FastSearch: a faster search for MovableType

For reasons I have not been able to wholly ascertain, the search functionality on this blog keeps timing out. Part of it is due to the 15 second timeout that inherent in the Apache web server I am using that I discussed recently. Even so, with 604 entries, 15 seconds should be plenty to locate relevant entries, so I suspect some inefficient coding by the folks at SixApart.

Fortunately, with a little Googling I found this nice hack for MovableType called FastSearch. It makes searching for entries with MovableType very swift again. Enjoy.

Tag! I’m it!

Hosting this blog is not without cost. The direct hosting costs are largely trivial. There is a cost to time, however. It was that investment that made me procrastinate upgrading my blog software (MovableType) from version 3.2 to version 3.3.

Shortly after the new version came out, I did make an attempt to upgrade. Then, as usual, it failed to install for reasons that were mysterious. I did not want to dig into their code or sift through their forums to solve. Last weekend, in an attempt to clear out my inbox, I made one more attempt. After an hour or so of scratching my head I figured out the problem. Suddenly I was running MovableType 3.33.

There are many new features to this upgrade. The most useful is the ability to tag my blog entries. To tag, I must associate relevant words that describe a blog entry. These words are indexed. Once indexed, it allows readers like you to find relevant information across my blog.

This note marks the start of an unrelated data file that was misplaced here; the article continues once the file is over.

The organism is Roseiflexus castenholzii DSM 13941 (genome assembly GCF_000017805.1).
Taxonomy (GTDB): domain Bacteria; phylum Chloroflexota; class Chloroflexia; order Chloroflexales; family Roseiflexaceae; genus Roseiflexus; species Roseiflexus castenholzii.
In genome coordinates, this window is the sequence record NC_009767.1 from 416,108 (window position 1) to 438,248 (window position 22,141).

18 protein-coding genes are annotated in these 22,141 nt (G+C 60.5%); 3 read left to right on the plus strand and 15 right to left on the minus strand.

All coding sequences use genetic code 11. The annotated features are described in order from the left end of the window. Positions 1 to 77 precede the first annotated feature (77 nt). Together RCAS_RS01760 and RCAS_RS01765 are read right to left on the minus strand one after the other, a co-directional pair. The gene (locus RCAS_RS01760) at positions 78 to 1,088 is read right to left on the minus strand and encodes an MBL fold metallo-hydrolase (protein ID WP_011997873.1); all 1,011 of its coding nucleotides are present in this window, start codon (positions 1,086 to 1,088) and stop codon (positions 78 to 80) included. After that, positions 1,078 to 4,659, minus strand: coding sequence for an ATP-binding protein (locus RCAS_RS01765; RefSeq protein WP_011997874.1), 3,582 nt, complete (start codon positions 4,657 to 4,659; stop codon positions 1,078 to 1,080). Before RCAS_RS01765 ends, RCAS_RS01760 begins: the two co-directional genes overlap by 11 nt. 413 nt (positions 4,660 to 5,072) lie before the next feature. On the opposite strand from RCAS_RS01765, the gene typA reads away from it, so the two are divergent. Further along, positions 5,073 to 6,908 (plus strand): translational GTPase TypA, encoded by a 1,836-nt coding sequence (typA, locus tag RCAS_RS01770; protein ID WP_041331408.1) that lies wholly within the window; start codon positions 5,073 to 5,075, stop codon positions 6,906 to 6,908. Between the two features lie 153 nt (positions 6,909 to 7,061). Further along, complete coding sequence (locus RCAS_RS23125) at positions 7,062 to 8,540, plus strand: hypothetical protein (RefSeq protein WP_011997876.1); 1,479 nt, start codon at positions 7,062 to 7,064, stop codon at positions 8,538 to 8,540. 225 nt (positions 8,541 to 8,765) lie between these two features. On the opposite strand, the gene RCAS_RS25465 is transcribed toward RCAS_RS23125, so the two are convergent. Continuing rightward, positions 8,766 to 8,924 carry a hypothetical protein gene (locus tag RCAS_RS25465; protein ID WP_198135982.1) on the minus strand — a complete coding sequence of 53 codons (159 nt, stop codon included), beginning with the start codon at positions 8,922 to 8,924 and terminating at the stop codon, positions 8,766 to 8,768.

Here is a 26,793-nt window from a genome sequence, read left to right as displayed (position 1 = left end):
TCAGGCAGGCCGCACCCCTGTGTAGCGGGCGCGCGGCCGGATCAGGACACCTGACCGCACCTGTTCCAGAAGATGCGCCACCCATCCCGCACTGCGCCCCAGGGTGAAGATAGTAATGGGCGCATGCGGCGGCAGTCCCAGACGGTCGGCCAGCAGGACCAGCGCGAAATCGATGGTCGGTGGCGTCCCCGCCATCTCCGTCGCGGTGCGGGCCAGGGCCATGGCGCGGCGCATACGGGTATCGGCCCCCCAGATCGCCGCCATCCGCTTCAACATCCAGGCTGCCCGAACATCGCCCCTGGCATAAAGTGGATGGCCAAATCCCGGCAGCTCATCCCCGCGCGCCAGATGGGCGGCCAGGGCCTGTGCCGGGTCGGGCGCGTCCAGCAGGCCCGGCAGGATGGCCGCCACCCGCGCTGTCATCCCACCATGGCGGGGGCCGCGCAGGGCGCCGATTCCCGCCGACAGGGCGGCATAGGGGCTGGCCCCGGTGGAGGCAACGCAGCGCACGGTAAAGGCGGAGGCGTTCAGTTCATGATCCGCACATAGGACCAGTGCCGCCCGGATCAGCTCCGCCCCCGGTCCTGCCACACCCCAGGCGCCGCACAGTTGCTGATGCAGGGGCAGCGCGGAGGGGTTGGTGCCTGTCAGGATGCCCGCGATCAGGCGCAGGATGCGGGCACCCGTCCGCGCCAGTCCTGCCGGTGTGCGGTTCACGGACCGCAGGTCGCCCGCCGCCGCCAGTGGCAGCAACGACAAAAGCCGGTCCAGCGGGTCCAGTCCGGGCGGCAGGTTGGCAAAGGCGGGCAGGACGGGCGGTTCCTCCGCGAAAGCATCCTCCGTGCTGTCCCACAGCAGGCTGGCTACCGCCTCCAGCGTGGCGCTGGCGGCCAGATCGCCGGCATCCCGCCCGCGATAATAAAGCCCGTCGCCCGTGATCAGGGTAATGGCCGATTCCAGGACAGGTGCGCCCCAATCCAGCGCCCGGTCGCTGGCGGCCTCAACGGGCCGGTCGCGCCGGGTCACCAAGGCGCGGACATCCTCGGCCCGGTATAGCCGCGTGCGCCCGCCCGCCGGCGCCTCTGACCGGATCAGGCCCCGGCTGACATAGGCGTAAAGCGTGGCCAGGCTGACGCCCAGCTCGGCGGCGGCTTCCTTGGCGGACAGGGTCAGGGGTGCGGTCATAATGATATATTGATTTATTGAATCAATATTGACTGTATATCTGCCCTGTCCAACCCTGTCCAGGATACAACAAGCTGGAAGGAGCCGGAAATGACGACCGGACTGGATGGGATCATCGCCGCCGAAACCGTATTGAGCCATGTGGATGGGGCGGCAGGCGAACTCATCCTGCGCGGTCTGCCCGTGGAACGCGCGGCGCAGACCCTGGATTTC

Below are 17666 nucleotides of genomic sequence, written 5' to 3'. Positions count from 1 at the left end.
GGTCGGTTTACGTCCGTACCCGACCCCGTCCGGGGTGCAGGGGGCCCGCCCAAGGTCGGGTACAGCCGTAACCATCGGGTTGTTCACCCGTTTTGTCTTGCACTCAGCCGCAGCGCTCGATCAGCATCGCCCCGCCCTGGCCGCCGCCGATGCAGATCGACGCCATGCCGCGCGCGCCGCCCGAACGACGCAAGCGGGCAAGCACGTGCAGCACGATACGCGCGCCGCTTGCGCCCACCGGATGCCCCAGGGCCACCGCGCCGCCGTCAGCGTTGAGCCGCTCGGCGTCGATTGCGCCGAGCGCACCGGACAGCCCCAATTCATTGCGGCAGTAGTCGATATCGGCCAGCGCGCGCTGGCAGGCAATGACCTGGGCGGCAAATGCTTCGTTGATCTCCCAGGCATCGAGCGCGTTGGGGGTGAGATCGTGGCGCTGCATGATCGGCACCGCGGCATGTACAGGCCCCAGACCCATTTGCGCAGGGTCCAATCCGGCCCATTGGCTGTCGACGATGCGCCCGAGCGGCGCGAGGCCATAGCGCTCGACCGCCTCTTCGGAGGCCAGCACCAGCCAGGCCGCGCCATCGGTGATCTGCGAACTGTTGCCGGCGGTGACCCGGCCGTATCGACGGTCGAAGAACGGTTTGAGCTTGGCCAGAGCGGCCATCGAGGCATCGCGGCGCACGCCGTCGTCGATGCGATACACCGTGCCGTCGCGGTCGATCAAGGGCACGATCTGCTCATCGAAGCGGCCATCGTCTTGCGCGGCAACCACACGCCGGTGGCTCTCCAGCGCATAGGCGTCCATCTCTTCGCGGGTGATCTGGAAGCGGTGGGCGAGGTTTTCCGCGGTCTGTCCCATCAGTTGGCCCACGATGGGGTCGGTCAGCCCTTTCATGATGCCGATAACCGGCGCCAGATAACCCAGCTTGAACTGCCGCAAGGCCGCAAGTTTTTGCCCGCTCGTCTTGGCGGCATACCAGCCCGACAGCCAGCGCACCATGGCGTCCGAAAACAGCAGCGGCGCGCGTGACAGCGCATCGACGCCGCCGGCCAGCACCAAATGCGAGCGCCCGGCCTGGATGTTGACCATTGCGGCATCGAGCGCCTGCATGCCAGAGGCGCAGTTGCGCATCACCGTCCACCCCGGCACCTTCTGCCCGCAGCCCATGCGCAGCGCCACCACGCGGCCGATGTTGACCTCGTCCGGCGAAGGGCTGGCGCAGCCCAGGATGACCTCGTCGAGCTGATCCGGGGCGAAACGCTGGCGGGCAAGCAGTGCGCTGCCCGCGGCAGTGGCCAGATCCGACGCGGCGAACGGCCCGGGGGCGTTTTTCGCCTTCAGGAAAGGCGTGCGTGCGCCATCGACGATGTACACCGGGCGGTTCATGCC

Tags are a recent phenomenon, but ideas like it have been tried before. For example, MovableType already supports HTML keywords. I never use them, mainly because search engines ignore them; consequently, they are of no use to my readers. MovableType also supports categorization. I always categorize blog entries. For example, this entry will go into the Technology Category. Categorization though is too broad. Tags are an attempt to allow more refinement. For example, if I discuss Hillary Clinton it will likely end up in one of the Politics categories. However, if I tag “Hillary Clinton” to a blog entry, people who come to my blog who want to read everything I consider relevant about Hillary Clinton can search for entries where I have tagged her name.

There is one problem implementing tags: I have been blogging for nearly four years and none of my entries had been tagged. This means that I have to go back, reread all 580 or so blog entries and enter appropriate tags for each one. The alternative was just to start tagging and forget about tagging previous entries.

The latter idea was attractive, but of course I opted for the former. This is a blog of essays, which means it is primarily a blog of ideas and ordered thoughts. Tags are a natural fit for my kind of blog. So of course I have been busy tagging my entries during my limited spare time.